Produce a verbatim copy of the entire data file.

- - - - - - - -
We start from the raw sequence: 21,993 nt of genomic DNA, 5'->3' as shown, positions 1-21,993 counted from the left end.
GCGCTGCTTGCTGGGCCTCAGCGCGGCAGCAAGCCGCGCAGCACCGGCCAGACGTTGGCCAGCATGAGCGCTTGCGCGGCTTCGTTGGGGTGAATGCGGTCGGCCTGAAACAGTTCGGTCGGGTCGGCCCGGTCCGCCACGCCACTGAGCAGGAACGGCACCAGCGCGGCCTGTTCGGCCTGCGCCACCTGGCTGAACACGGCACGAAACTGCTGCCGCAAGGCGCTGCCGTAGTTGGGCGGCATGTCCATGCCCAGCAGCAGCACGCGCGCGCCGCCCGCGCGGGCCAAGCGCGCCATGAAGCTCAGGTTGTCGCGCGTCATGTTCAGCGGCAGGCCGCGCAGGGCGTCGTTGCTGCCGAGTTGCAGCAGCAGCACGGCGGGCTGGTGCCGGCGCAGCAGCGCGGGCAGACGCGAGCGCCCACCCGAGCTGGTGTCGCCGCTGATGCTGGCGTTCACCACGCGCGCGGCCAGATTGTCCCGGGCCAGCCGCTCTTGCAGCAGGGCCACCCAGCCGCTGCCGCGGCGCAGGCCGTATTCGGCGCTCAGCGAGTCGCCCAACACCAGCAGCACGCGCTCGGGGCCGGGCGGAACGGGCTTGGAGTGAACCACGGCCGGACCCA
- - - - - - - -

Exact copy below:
We start from the raw sequence: 21,993 nt of genomic DNA, 5'->3' as shown, positions 1-21,993 counted from the left end.
GCGCTGCTTGCTGGGCCTCAGCGCGGCAGCAAGCCGCGCAGCACCGGCCAGACGTTGGCCAGCATGAGCGCTTGCGCGGCTTCGTTGGGGTGAATGCGGTCGGCCTGAAACAGTTCGGTCGGGTCGGCCCGGTCCGCCACGCCACTGAGCAGGAACGGCACCAGCGCGGCCTGTTCGGCCTGCGCCACCTGGCTGAACACGGCACGAAACTGCTGCCGCAAGGCGCTGCCGTAGTTGGGCGGCATGTCCATGCCCAGCAGCAGCACGCGCGCGCCGCCCGCGCGGGCCAAGCGCGCCATGAAGCTCAGGTTGTCGCGCGTCATGTTCAGCGGCAGGCCGCGCAGGGCGTCGTTGCTGCCGAGTTGCAGCAGCAGCACGGCGGGCTGGTGCCGGCGCAGCAGCGCGGGCAGACGCGAGCGCCCACCCGAGCTGGTGTCGCCGCTGATGCTGGCGTTCACCACGCGCGCGGCCAGATTGTCCCGGGCCAGCCGCTCTTGCAGCAGGGCCACCCAGCCGCTGCCGCGGCGCAGGCCGTATTCGGCGCTCAGCGAGTCGCCCAACACCAGCAGCACGCGCTCGGGGCCGGGCGGAACGGGCTTGGAGTGAACCACGGCCGGACCCA